The West Virginia Department of Agriculture (WVDA) and the West Virginia Department of Education (WVDE) will kick off a statewide Farm to School initiative during a “West Virginia Grown” luncheon at Preston High, Friday, September 13. Activities will begin at 10:30 a.m.
Commissioner of Agriculture Walt Helmick – along with numerous state, county and education officials – will be on hand to take part in the celebration. Cafeteria lunches Friday will include “West Virginia Grown” hamburger, broccoli, potatoes and hamburger buns made from locally grown and ground wheat.
The school plans to have West Virginia Grown items on the menu every day in the coming school year. WVDA officials are working with local farmers to produce cold-weather crops and to ensure adequate meat production to meet school needs. About half of the 1,600 students at Preston High eat hot lunch.
“We have worked hard with Preston County to get this program moving and it’s the type of system we would like to see imitated throughout West Virginia,” said Commissioner Helmick.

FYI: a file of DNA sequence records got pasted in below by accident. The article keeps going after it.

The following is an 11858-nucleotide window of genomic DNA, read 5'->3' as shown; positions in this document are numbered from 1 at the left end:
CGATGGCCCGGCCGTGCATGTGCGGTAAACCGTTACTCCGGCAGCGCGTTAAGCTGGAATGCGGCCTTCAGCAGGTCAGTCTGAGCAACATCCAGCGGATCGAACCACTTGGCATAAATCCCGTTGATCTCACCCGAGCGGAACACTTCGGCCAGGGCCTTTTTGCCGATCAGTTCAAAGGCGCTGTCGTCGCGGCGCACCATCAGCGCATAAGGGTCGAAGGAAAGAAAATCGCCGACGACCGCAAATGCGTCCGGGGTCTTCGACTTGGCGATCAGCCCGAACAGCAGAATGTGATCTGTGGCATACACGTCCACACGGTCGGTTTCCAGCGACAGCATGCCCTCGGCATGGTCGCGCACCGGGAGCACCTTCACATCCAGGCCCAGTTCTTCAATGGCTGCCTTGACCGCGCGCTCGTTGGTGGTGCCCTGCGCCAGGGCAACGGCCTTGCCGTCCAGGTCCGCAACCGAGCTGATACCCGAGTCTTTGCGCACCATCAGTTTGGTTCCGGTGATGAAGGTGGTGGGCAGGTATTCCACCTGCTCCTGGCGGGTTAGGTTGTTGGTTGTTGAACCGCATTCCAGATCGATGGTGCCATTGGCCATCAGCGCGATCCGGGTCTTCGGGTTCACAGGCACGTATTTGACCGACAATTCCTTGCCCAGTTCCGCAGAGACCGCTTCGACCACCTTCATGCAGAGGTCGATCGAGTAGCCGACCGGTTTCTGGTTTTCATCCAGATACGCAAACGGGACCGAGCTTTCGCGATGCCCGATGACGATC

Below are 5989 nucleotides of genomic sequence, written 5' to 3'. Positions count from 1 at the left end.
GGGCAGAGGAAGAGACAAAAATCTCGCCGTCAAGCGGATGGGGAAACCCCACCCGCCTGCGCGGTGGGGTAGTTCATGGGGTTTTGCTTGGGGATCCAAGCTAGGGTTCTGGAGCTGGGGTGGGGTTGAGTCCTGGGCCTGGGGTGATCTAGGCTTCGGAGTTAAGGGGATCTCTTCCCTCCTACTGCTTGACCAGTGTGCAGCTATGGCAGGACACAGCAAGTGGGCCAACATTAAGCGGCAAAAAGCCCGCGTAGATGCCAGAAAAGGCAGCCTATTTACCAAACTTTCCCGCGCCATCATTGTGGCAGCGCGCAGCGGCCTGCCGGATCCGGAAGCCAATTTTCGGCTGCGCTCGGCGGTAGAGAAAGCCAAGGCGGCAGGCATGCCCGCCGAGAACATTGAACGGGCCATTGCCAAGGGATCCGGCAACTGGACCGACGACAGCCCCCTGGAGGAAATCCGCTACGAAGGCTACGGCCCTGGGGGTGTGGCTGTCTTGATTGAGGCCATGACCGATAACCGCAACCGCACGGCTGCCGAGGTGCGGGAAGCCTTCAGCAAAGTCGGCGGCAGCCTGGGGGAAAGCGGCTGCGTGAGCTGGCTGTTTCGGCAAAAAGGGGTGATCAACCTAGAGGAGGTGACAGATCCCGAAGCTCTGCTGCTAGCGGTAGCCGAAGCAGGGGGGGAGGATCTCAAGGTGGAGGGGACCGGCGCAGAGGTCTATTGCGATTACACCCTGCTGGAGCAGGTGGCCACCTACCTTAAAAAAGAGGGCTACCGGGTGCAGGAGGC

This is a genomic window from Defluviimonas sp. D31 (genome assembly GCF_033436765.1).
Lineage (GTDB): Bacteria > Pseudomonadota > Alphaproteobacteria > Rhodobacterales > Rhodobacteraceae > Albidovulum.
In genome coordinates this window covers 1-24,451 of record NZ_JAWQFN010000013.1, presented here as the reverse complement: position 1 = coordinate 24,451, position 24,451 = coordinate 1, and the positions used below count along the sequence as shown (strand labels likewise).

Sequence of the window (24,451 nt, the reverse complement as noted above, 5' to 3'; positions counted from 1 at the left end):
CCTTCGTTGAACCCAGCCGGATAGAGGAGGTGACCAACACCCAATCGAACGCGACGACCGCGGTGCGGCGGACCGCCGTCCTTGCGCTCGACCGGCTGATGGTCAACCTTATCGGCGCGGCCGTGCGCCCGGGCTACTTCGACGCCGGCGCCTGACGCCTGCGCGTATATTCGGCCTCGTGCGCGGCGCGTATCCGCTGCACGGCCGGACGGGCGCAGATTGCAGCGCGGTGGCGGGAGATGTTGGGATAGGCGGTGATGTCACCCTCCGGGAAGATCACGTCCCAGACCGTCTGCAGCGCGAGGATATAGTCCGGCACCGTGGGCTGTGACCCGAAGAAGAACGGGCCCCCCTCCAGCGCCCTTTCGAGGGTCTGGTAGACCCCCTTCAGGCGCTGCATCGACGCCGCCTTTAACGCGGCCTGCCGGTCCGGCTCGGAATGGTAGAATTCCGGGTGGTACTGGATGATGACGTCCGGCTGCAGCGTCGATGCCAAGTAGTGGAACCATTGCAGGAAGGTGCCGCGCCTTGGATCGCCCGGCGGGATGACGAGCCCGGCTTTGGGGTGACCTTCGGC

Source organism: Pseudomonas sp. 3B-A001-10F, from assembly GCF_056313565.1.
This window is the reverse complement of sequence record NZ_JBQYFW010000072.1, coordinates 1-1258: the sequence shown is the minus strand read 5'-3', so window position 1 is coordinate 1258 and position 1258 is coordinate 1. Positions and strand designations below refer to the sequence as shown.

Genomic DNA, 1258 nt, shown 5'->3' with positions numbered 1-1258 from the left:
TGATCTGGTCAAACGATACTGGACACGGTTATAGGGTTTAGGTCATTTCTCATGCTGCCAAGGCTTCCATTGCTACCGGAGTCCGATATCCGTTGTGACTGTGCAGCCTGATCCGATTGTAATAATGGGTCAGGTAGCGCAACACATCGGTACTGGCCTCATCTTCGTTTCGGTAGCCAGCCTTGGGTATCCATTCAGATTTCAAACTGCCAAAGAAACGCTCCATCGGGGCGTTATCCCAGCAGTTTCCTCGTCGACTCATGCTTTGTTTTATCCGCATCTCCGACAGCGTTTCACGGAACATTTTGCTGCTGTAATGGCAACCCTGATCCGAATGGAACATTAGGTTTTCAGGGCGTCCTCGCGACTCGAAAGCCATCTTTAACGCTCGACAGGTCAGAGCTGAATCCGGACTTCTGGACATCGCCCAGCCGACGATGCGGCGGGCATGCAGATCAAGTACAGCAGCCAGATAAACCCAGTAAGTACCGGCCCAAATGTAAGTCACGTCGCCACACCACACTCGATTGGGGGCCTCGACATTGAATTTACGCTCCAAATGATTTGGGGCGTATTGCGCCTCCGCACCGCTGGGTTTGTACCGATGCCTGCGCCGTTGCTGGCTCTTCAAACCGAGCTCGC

“West Virginia farmers have a receptive, but untapped, market in county school systems. Feeding West Virginia students West Virginia food is a win-win. Students eat fresher food, farmers receive more income, and we grow the state’s economy in the process,” he added.
County school systems spend approximately $100 million each year feeding students. The vast majority of those dollars buy goods that were produced outside of West Virginia.
Given that West Virginia produces just under $500 million in agricultural goods each year, sales to school systems could represent a major windfall for farmers.
Department of Agriculture